Basically it comes down to this, if you dont care, just use the normal new method and you will have big brother (gc) come and clean up your mess, however if you want more control over performance you have to show the compiler through some declarative programming that it is safe and it will reference count for you internally and you get a speed boost.

    Another point to look at is composibility.  Forget current programming languages for the moment.  Is it not more honest if you can tell the compilier declaratively where all the points of destruction are symantically?  From that point of view c++ is actually being more honest about destruction from that one paradigm of using shared pointers.  I think dotnet needs to do the same thing.

    If we can make dotnet more honest, I think we will have more acceptance to things like Haskell and other functional programming languages, while at the same time, being able to have a hybrid version that can handle the problems of Haskell, such as passing around state and how it can handle it.

    So to conclude, these shared pointers are at the very beginning of what it is capable.  It is most easily added to an unmanaged language because of the lack of integration with type safety that dotnet has to provide.  However, I think the potential of shared pointers are just reaching the beginning of what is possible.

    As far as the clarifying to my comment about compiler optimization support.  I was just thinking outloud stating, that if the compiler was smart enough, then we dont need to declarative state that we want this referenced counted, it can infer it automatically if all certian conditions of isolation are met.  Like all other optimizations, we never tell the compiler to change our code but it does so if it thinks it can guarentee the same output but faster.
  • Stephan T. Lavavej: Digging into C++ Technical Report 1 (TR1)

    Not meaning to downplay how cool these additions sound to c++, but as a c# developer, it seriously begs the question.  Is it possible to enable a more declarative syntax to c# that allows you to create a special mode in the managed .net environment where you can bypass the garbage collection?  If you can prove to the complier that you will have deterministic destruction via these "shared pointers" that will be enforced by the runtime and reference counted I think that will lessen the burden of garbage collecting to those individual resources and speed up your code and be more memory efficient.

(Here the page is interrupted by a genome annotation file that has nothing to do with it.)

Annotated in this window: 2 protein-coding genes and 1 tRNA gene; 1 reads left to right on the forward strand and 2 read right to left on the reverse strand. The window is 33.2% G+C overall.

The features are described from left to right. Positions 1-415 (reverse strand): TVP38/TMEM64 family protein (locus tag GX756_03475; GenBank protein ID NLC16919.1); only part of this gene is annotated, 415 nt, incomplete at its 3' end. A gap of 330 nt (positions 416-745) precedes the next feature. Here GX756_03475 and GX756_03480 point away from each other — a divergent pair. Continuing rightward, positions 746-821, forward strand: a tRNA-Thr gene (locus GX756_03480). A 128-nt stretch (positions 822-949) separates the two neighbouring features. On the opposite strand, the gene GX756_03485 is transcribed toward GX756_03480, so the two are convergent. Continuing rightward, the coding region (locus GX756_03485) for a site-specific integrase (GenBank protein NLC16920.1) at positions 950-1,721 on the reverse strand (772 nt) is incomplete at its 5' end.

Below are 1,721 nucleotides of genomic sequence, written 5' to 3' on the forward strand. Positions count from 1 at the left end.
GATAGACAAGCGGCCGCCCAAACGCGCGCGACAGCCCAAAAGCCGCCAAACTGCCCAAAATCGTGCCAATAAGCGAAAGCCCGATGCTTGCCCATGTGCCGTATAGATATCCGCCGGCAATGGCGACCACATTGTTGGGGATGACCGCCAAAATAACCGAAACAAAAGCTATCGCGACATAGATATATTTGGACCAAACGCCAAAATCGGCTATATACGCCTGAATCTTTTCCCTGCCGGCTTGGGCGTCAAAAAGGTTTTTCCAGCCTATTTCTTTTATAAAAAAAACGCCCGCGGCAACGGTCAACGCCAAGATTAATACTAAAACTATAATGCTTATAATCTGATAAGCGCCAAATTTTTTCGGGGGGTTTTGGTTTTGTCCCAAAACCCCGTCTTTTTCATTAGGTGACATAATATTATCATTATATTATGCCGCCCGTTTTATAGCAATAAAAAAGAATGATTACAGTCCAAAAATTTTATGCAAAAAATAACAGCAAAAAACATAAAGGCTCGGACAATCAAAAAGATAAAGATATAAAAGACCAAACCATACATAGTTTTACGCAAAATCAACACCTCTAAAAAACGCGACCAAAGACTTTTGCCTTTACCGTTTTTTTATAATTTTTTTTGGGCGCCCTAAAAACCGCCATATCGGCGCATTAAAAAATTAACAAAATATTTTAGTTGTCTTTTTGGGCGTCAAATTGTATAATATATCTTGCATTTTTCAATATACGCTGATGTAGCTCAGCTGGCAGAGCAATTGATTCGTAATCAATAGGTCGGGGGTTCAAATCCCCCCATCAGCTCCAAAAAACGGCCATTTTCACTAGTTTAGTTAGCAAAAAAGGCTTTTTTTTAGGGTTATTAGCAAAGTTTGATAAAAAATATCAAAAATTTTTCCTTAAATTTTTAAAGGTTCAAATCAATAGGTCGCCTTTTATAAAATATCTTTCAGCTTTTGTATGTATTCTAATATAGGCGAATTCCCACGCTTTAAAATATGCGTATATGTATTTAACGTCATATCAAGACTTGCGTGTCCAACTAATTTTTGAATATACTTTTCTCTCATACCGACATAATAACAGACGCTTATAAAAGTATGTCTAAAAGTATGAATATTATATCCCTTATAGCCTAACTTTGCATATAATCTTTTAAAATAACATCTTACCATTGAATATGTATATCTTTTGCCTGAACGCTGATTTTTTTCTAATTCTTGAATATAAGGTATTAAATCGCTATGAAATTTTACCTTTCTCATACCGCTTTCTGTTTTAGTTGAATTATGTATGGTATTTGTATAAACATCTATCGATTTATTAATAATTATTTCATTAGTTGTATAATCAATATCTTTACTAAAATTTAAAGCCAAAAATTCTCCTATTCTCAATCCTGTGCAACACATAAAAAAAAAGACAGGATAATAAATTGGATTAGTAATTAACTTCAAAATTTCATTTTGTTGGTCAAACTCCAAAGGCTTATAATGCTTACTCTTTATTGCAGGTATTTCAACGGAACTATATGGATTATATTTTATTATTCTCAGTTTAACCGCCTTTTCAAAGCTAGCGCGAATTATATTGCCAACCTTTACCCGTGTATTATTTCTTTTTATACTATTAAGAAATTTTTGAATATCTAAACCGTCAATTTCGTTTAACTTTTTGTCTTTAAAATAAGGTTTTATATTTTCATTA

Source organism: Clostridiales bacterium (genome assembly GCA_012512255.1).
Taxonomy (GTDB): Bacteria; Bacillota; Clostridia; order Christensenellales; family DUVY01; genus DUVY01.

I really like all the portability of MSIL being able to run managed code using mono, and having the JIT compile to either 32-bit or 64-bit on the fly.  However, one of my biggest annoyance with the managed environment is that there is currently no way to prove to the compiler or the runtime with verifiable proof that basically says, hey, look at this code, you can see that I am following the rules of this abstraction.  Let me setup this declarative optional feature that allows deterministic destruction of these resources and I will not only be more composable but my code will still bound by the .net type safety.  At the same time, this will also negate the need to have parallel garbage collection, which by the way, may never be solved without more declarative honesty built into the language.

    You have to get this guy talking with the guys from the Haskell camp with Erik Meijer and Gilad Bracha and maybe even talk with Anders Hejlsberg as a mediator discussing the future of dotnet and how to add declarative directives to the language and/or foundation and debate if it can improve both performance and composibility.  I think it will be a way to increase the honesty factor of dotnet as well.  I really want to see how they can mash this all out.

    As a side note, I think it's an interesting idea of creating a complier to determine certain code patterns and convert them automatically to be a more efficient managed reference pointing model while providing all the benefits of a managed language.  It could be an option on your compiler optimizer.